Poplarville’s school nurses have been integral in the pandemic
Published 4:51 pm Tuesday, March 23, 2021
From contact tracing to explaining quarantine procedures, school nurses have had one of the busiest years of their careers.
The Poplarville School District added a fourth school nurse this year, so that the high school and middle school would each have a full time nurse on their campus. Even with an additional nurse, all four stay busy caring for students, making phone calls to parents and staying up to date on the changing guidance from the CDC.
Julie Tyner is in her 22nd year at the Upper Elementary School.
“We thought we knew what a health pandemic was when we had H1N1 in 2009,” said Tyner.
But taking on a brand new disease has been no easy task.
“It’s been crazy. For me, the most challenging thing with COVID is that it mimics so many other illnesses.”
In years past, if the nurses saw a child with a headache and sore throat, they might suspect strep throat. If a child was complaining of a headache and nausea they might lay down for a while in the nurse’s office before feeling well enough to return to class.
This school year nurses can’t always use their diagnostic skills, said Middle School of Poplarville nurse Melissa Darden, because if a child has two COVID symptoms they have to be sent home and must get a COVID test, to make sure the virus doesn’t have a chance to spread within the school.
Tyner had to send three students home with fever on Monday. So far, that vigilance has paid off. The district has only had one recorded instance of COVID being transmitted within a school, said Superintendent Konya Miller. Most of the COVID cases in the district have come from student or staff activities outside of school hours.
COVID-19 cases within the district have mirrored the trends within the community at large, said Tyner. As case numbers have declined within Pearl River County, the schools have also seen a decline in new cases.
With social distancing, nurses aren’t able to physically interact with students often.
“Sometimes little girls come in and they just need a hug, and I can’t do that,” said Darden. “You kind of have to talk them through it, when before you loved them through it.”
Poplarville Lower Elementary School nurse Michelle Recatto misses conducting hands on lessons about health topics in the classroom. The elementary school has adapted. Instead of being in the classrooms, she shares a video message on health topics as part of the morning announcements. Her latest video on sunburns should prepare students for spring break.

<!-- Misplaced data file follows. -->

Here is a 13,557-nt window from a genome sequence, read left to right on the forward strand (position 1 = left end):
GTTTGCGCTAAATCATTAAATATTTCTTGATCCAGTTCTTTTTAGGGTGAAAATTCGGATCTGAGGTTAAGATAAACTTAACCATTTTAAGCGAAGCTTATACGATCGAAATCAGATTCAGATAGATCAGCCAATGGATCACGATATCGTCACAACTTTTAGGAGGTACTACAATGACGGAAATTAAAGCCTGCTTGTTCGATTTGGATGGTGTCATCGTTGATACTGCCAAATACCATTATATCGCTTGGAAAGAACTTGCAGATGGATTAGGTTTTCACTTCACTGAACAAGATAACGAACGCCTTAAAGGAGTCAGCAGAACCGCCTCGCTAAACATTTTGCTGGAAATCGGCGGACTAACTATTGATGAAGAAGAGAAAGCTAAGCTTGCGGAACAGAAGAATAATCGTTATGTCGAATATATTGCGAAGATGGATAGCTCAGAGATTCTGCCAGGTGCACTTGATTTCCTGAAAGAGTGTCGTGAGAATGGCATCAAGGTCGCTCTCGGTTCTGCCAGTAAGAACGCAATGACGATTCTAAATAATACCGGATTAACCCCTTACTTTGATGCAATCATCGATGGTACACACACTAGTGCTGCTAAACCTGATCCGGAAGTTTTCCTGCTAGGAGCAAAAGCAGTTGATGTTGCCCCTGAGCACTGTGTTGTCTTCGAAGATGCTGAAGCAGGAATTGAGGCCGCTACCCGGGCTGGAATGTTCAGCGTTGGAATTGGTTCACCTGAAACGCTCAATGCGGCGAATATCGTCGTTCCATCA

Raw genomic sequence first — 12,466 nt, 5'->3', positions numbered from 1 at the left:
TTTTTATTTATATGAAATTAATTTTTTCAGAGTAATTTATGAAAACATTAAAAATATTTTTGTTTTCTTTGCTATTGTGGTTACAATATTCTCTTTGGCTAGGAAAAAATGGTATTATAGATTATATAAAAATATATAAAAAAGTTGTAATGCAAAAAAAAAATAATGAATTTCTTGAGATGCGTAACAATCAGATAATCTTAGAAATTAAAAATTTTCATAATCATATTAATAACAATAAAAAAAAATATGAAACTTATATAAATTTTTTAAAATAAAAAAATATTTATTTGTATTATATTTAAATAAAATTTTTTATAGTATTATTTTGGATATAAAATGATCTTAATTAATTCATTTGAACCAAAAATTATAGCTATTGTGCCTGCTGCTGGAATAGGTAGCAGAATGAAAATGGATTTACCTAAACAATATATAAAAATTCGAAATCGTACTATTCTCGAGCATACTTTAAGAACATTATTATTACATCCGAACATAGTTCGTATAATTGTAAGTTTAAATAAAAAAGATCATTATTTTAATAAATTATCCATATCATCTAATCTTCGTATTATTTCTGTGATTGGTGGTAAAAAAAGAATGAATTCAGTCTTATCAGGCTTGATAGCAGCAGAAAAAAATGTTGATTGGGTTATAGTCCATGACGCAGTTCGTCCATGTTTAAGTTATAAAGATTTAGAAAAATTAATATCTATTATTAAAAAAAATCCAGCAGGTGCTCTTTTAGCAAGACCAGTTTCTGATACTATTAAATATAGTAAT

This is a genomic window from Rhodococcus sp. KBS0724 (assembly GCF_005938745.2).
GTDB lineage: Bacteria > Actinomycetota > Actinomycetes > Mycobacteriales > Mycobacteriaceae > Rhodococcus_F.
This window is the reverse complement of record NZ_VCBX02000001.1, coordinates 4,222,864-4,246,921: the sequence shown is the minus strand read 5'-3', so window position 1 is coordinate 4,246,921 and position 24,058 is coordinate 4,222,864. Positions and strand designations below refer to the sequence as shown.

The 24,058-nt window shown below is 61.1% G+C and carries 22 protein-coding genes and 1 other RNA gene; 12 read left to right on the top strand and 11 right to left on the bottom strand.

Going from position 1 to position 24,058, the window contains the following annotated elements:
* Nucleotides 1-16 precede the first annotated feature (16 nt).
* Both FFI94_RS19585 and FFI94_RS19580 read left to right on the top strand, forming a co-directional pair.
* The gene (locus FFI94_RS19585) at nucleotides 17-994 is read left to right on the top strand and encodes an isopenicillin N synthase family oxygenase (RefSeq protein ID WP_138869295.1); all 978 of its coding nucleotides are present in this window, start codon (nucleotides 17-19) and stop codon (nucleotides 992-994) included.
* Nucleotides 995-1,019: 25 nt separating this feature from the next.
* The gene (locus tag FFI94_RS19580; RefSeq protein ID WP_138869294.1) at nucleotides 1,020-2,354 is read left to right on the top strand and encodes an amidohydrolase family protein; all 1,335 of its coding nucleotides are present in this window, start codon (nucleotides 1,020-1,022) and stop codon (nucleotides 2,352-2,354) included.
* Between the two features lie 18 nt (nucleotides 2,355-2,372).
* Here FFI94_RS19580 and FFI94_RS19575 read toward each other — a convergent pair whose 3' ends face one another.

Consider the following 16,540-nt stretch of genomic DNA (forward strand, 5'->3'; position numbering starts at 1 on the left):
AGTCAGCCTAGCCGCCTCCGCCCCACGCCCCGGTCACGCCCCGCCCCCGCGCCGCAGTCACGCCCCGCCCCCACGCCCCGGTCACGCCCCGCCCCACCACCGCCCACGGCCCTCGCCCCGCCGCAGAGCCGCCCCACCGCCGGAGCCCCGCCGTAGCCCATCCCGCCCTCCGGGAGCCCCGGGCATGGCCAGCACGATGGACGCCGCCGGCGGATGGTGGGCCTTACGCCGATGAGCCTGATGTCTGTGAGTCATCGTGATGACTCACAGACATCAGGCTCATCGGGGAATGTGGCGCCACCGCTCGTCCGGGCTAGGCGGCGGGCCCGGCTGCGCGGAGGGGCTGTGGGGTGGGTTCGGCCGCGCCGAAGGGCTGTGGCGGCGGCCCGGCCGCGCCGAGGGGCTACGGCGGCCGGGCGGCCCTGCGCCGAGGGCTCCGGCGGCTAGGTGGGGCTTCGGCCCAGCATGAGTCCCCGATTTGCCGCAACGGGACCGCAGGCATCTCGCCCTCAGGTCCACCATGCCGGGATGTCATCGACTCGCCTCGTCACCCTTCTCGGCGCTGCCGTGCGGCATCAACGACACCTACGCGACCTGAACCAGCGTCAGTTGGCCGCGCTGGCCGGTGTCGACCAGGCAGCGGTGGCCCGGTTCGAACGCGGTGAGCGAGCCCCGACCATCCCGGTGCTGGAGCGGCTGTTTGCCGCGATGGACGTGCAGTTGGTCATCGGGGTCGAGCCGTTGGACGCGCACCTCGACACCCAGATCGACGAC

“They get time with me, but I don’t get to interact with them as much.”
Poplarville High School nurse Kayla Avalon picked a challenging year to become a school nurse. Avalon has been in nursing for 15 years, but wanted to be more involved with the community so became a school nurse. According to her fellow nurses, she’s stepped up to the challenge. Avalon said the other three district nurses have shown her the ropes.
“I thank God for you every day,” said Darden, who used to split her time between the middle and high school.
“I don’t think we’d be open today if we didn’t have these ladies,” said Superintendent Konya Miller.
The collaboration goes beyond having nurses in the school buildings. The school nurses also rely on support and collaboration with health care providers in the community, who have developed permission forms to make sure school nurses can quickly get copies of student COVID test results needed to get them back in the classroom, and who are quick to call the school nurses to confirm quarantine or isolation information parents are confused about.
This collaborative approach started before the school year began in fall 2020. Teachers, nurses, parents and health care providers had small group meetings to help develop recommendations for the district’s reopening, said Recatto.
Recatto thinks that early collaboration has been helpful, alongside the district’s transparency with COVID numbers. The district offers a spreadsheet with updated numbers of COVID positive staff and students directly on its website. All public schools are required to report case numbers to the state department of health, which posts them online. Many students who started the school year online returned to in person classes.
“That shows confidence with school, that we’re dealing with it in a way that makes them feel safe,” said Recatto.
Every morning, the nurses start their day by checking a shared spreadsheet of COVID cases so they can work on tracing contacts of positive cases. On Fridays they attend Mississippi Department of Health webinars to stay up to date on restrictions and guidance.
Along with caring for students, the nurses have been a sounding board for teacher concerns about the vaccine, said Darden. The teachers want reliable sources of information, like peer reviewed studies and scientific articles, Tyner said. So the nurses research vaccine information and send it along to concerned teachers.
They’ve also helped vulnerable staff members schedule vaccine appointments with health care providers, said Recatto.
With COVID-19 cases on the decline locally, the nurses are hopeful students and families will continue to practice precautions over spring break so the numbers do not rise again.